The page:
Vegetation recovery and management of kahikatea (Dacrycarpus dacrydioides)-dominated forest remnants in the Waikato Region
Wilcox, F. J. (2010). Vegetation recovery and management of kahikatea (Dacrycarpus dacrydioides)-dominated forest remnants in the Waikato Region (Thesis, Master of Science (MSc)). University of Waikato, Hamilton, New Zealand. Retrieved from https://hdl.handle.net/10289/5112
Permanent Research Commons link: https://hdl.handle.net/10289/5112
The principle aim of this study was to determine whether fencing alone is a sufficient management tool for facilitating the recovery and persistence of indigenous flora in kahikatea-dominated forest patches in the Waikato region. The floral composition of twenty-six kahikatea-dominated forest patches of varied fencing time, management regime and proximity to an urban area (Hamilton City) were sampled using a modified RECCE method in 10x10m quadrats between October 2007 and February 2008. Where woody weed species were present within a forest patch, their diameter at breast height (d.b.h) and reproductive status was noted (presence/absence of flowers and/or fruit). The results of the study demonstrate that, while fencing of a patch and time for native vegetation recovery are important factors in promoting native floral species recovery and ecosystem composition, the combination of patch size, distance of a patch from a main road, and patch location were better predictors of the observed variation in native species cover than fencing time alone; particularly in the layers most affected by grazing. This study indicates that patches less than seven hectares in area, regardless of location, will require continued human intervention to ensure their persistence; and patches in urban areas, irrespective of size, may never become self-sustaining. Furthermore, the results indicate that medium to low levels of management are the most effective in promoting native flora species recovery and reducing exotic species impacts. Fifteen to twenty years of fencing represents an important stage in the trajectory of a forest fragment where exotic species cover drops below 5%, and native species recruitment is steadily rising. However, the trajectory of floristic change will be different for each patch depending on the length of time since fragmentation, the length of time it has been grazed, how far it is from native seed sources and its surrounding landscape use.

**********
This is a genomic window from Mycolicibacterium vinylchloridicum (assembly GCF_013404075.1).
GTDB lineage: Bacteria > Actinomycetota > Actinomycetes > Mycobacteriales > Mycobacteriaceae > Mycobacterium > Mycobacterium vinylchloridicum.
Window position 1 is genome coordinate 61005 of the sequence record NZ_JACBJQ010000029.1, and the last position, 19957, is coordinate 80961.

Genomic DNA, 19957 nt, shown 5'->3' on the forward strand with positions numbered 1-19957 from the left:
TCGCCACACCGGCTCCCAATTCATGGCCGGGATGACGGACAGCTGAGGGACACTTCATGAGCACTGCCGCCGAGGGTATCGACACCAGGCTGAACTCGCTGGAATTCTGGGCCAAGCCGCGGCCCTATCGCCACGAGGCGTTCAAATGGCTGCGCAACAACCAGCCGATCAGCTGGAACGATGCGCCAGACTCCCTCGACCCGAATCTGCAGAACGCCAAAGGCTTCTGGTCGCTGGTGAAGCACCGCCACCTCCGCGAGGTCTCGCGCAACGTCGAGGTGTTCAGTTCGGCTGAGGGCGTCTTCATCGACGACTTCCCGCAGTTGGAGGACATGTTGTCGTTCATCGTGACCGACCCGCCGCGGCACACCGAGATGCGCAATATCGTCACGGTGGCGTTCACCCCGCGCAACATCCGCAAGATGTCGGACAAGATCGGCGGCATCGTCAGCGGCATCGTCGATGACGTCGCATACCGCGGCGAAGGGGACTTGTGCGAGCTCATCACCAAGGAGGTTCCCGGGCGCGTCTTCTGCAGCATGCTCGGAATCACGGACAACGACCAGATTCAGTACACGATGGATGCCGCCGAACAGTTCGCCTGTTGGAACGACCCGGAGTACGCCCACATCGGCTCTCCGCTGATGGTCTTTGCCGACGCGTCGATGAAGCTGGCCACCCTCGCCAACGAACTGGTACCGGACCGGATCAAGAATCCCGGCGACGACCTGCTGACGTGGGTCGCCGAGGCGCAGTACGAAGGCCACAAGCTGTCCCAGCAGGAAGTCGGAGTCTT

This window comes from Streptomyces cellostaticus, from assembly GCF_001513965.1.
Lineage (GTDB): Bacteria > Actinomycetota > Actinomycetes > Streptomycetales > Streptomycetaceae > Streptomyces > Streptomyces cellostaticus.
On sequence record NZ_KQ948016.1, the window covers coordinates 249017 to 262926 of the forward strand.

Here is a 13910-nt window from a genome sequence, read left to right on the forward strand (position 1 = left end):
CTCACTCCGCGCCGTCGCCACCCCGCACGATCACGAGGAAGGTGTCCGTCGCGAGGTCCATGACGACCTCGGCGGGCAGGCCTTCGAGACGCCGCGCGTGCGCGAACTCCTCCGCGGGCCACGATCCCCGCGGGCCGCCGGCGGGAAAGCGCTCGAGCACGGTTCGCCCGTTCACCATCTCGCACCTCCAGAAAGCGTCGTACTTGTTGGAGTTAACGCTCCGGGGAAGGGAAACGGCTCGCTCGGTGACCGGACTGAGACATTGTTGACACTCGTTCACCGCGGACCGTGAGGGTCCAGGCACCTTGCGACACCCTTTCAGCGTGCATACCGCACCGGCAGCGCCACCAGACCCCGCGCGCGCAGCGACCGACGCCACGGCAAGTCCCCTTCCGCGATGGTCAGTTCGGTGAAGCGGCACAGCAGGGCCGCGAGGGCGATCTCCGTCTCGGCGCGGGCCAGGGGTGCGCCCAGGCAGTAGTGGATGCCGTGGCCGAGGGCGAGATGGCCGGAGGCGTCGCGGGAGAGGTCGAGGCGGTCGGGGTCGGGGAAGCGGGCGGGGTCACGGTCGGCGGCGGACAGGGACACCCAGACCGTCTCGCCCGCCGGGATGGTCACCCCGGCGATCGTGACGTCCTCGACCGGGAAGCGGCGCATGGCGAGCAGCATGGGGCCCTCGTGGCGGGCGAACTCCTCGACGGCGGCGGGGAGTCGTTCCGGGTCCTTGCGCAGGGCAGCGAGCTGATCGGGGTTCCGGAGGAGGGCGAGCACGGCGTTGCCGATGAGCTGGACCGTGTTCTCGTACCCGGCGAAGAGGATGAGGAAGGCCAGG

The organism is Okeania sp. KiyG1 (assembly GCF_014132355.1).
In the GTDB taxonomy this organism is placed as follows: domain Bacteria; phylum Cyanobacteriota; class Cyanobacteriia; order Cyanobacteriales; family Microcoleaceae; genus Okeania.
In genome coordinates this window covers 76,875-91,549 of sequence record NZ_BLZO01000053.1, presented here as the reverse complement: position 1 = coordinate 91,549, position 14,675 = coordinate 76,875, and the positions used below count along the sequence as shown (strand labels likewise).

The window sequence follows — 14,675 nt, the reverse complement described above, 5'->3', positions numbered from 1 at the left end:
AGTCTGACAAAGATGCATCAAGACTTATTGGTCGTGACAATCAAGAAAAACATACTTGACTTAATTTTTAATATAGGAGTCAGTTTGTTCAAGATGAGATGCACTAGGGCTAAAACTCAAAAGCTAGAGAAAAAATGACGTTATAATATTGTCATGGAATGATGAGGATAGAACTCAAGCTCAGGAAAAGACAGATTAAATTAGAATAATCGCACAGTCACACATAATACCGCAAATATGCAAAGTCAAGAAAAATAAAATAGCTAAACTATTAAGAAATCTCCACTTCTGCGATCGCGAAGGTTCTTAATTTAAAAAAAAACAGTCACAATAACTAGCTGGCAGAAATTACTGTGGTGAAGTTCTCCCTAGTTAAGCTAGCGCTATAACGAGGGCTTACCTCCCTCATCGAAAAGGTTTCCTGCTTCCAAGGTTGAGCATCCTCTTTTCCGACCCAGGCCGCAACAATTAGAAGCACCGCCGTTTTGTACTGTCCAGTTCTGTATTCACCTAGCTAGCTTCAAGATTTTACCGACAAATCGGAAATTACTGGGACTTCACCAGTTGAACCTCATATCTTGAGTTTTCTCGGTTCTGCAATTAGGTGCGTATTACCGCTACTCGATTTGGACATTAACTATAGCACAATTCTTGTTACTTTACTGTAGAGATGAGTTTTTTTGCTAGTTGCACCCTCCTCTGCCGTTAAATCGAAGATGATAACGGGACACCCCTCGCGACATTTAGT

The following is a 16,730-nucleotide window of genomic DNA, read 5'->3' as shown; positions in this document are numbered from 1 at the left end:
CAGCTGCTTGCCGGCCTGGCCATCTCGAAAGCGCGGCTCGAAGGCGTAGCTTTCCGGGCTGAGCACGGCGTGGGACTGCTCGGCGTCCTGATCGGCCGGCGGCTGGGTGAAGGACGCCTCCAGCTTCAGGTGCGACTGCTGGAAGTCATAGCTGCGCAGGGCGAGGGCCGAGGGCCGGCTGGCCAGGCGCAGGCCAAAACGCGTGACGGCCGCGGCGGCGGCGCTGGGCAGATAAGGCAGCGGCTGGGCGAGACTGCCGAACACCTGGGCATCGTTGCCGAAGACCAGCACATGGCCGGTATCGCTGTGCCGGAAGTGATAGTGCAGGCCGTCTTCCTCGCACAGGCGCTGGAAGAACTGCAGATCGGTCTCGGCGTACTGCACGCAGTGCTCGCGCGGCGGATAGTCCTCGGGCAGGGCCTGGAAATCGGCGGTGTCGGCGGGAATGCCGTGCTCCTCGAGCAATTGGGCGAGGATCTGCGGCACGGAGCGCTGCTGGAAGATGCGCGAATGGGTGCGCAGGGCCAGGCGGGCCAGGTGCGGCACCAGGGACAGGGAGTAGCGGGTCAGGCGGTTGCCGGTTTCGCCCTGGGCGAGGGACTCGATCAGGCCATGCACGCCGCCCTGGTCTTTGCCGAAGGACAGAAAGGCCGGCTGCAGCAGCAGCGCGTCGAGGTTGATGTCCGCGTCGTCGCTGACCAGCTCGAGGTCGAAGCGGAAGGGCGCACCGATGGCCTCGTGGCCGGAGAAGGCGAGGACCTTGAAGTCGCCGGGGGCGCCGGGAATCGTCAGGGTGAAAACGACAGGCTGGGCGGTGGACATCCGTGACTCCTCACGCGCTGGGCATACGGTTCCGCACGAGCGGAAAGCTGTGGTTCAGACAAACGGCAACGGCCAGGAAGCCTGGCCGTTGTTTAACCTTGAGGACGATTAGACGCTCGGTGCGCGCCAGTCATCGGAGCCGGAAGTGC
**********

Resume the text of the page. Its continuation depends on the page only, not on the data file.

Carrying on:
University of Waikato
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